Two Exchange Square in Central district, home to the HKIAC Daniel Fung; Shutterstock
Former Hong Kong justice secretary Rimsky Yuen SC and Debevoise & Plimpton’s co-chair of international disputes, David Rivkin, a past president of the International Bar Association, have been appointed as co-chairs of Hong Kong’s International Arbitration Centre (HKIAC).
The pair will succeed Matthew Gearing QC, co-chair of Allen & Overy’s international arbitration group, who had previously announced his intention to stand down at the end of his term of office, having replaced current Hong Kong justice secretary Teresa Cheng SC as the sole chair in 2017.
In splitting the role, HKIAC is sending a clear signal to both local and international audiences about its future direction of travel.
For local audiences, Yuen’s appointment promises to bring security and assurance, while the HKIAC will be hoping the appointment of a US lawyer of Rivkin's standing will play well with an international community unnerved by the ongoing uncertainty over Hong Kong's future.
There were also promotions for Shearman & Sterling partner Nils Eliasson and consultant Briana Young, of Herbert Smith Freehills, as vice-chairs, joining incumbent Joseph Wan, former CEO of Harvey Nichols.
Sarah Grimmer, HKIAC secretary-general, said HKIAC had long benefitted from quality leadership.
“Matt has been an outstanding chair and an absolute pleasure to work with,” she said. “We now look ahead to the next exciting chapter for HKIAC under the direction of David and Rimsky, two very impressive leaders.”
A barrister at Temple Chambers, Yuen was justice secretary from 2012 to 2018, a period in which he quietly steered reforms to the Special Administrative Region’s arbitration laws, made IP rights arbitrable and permitted third-party funding – all of which reforms were steered through the region’s sometimes tempestuous Legislative Council on a bipartisan basis.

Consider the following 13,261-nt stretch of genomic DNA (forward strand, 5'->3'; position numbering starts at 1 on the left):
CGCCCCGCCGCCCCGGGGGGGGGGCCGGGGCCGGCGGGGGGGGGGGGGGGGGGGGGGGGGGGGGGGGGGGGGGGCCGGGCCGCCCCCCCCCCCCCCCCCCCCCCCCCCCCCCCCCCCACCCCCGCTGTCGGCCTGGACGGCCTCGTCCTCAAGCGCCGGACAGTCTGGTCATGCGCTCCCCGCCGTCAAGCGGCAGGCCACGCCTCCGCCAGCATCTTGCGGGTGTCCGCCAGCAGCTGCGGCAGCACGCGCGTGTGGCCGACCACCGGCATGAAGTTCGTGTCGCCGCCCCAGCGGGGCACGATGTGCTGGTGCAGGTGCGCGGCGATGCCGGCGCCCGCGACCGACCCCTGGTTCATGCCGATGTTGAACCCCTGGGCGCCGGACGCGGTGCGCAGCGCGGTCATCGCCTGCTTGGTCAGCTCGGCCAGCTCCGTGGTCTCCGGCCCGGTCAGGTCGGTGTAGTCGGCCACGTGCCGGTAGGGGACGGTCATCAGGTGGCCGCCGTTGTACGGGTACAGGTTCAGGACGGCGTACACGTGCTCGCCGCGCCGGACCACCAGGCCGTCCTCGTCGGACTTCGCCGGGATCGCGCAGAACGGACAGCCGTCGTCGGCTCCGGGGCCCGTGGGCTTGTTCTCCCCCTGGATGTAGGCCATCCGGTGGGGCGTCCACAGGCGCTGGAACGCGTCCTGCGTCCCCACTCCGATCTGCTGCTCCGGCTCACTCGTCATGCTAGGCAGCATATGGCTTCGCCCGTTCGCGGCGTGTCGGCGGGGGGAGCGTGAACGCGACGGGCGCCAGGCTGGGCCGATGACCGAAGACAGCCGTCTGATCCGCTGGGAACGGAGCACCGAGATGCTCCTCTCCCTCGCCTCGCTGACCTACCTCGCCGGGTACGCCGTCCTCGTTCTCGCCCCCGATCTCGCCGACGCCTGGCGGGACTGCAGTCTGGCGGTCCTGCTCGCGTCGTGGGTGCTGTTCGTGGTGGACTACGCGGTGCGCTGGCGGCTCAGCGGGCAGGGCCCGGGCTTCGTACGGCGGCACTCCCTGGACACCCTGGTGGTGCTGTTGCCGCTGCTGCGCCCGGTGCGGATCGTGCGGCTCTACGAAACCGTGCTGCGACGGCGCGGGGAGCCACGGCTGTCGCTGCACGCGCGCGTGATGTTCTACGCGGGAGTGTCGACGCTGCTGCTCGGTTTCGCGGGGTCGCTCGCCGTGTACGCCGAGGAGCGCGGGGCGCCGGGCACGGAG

While an establishment figure, Yuen has also spoken out previously on the importance of the rule of law and judicial independence; and has defended Hong Kong’s system of ‘one country, two systems’ in public at home and abroad, from a business perspective.
That last facet will be important as Hong Kong awaits potential national security reforms imposed from China, which has led to concerns by the Hong Kong Bar Association, and countries such as the United States and former colonial power, the United Kingdom.
Yuen said he would “endeavour to consolidate the strength of HKIAC, and to enhance its role in the Belt and Road Initiative and in the ASEAN community”, as well as working with other arbitral institutions and HKIAC’s corporate clients.
Rivkin’s appointment is somewhat of a coup. The co-chair of Debevoise & Plimpton’s international disputes group, he is expert in both public and private international law, a resolute defender of both investor-state and commercial arbitration, and brings 30 years of experience working for US, international, big business and state clients to the table.
He was an accomplished president of the International Bar Association, from 2015-2016, which saw him lead initiatives on climate change justice, and rule of law issues, including upholding judicial integrity.
That hinterland, as well as his active practice, brings HKIAC clout; his standing is equivalent to his rival, Gary Born, of Wilmer Hale, president of the Singapore International Arbitration Centre's court of arbitration, which recently announced bumper hearing figures.
Rivkin said: “HKIAC has long been one of the world’s leading arbitration institutions, and today Asia is the world’s most dynamic region in the growth of international trade and international arbitration.”
The moves gives reassurance at a time when investors, and the arbitration community, will be looking somewhat nervously at Hong Kong, given civil unrest, the China national security reforms and moves by the authorities against respected pro-democracy campaigners, such as Martin Lee SC and Margaret Ng, who were honoured by the IBA last year.
Rivkin’s presence will also bolster HKIAC’s independent standing with US law firms against a backdrop of moves by the US government to declare that Hong Kong is no longer autonomous from China. Orrick signalled its decision to close its office in March, while other firms have reduced headcounts.